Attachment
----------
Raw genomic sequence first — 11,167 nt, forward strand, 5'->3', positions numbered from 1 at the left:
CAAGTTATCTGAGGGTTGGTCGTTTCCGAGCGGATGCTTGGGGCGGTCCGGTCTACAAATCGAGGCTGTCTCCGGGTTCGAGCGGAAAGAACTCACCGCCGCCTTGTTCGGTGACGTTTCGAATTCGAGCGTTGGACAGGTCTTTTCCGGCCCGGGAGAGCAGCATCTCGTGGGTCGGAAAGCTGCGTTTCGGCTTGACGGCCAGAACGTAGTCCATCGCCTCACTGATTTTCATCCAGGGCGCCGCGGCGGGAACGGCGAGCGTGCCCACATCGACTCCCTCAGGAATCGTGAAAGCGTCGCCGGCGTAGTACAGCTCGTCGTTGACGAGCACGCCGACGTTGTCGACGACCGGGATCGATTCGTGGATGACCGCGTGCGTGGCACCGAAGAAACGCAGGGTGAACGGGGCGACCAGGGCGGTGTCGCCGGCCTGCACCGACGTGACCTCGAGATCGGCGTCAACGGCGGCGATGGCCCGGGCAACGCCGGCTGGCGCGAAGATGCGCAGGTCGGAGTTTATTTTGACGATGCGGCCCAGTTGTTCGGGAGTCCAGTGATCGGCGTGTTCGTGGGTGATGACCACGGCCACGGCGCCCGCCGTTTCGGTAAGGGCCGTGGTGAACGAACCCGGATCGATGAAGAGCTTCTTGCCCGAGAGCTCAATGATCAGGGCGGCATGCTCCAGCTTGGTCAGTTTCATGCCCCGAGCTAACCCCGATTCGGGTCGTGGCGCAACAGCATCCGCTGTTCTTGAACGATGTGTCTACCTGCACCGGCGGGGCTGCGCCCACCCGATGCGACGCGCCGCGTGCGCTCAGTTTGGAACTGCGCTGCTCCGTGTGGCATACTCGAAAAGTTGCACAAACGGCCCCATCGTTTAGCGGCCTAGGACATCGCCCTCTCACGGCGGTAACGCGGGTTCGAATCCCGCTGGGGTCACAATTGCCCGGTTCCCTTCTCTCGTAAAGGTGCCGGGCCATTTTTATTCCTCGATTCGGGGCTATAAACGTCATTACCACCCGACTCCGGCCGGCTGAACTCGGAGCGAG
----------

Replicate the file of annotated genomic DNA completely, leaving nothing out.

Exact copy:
Raw genomic sequence first — 11,167 nt, forward strand, 5'->3', positions numbered from 1 at the left:
CAAGTTATCTGAGGGTTGGTCGTTTCCGAGCGGATGCTTGGGGCGGTCCGGTCTACAAATCGAGGCTGTCTCCGGGTTCGAGCGGAAAGAACTCACCGCCGCCTTGTTCGGTGACGTTTCGAATTCGAGCGTTGGACAGGTCTTTTCCGGCCCGGGAGAGCAGCATCTCGTGGGTCGGAAAGCTGCGTTTCGGCTTGACGGCCAGAACGTAGTCCATCGCCTCACTGATTTTCATCCAGGGCGCCGCGGCGGGAACGGCGAGCGTGCCCACATCGACTCCCTCAGGAATCGTGAAAGCGTCGCCGGCGTAGTACAGCTCGTCGTTGACGAGCACGCCGACGTTGTCGACGACCGGGATCGATTCGTGGATGACCGCGTGCGTGGCACCGAAGAAACGCAGGGTGAACGGGGCGACCAGGGCGGTGTCGCCGGCCTGCACCGACGTGACCTCGAGATCGGCGTCAACGGCGGCGATGGCCCGGGCAACGCCGGCTGGCGCGAAGATGCGCAGGTCGGAGTTTATTTTGACGATGCGGCCCAGTTGTTCGGGAGTCCAGTGATCGGCGTGTTCGTGGGTGATGACCACGGCCACGGCGCCCGCCGTTTCGGTAAGGGCCGTGGTGAACGAACCCGGATCGATGAAGAGCTTCTTGCCCGAGAGCTCAATGATCAGGGCGGCATGCTCCAGCTTGGTCAGTTTCATGCCCCGAGCTAACCCCGATTCGGGTCGTGGCGCAACAGCATCCGCTGTTCTTGAACGATGTGTCTACCTGCACCGGCGGGGCTGCGCCCACCCGATGCGACGCGCCGCGTGCGCTCAGTTTGGAACTGCGCTGCTCCGTGTGGCATACTCGAAAAGTTGCACAAACGGCCCCATCGTTTAGCGGCCTAGGACATCGCCCTCTCACGGCGGTAACGCGGGTTCGAATCCCGCTGGGGTCACAATTGCCCGGTTCCCTTCTCTCGTAAAGGTGCCGGGCCATTTTTATTCCTCGATTCGGGGCTATAAACGTCATTACCACCCGACTCCGGCCGGCTGAACTCGGAGCGAG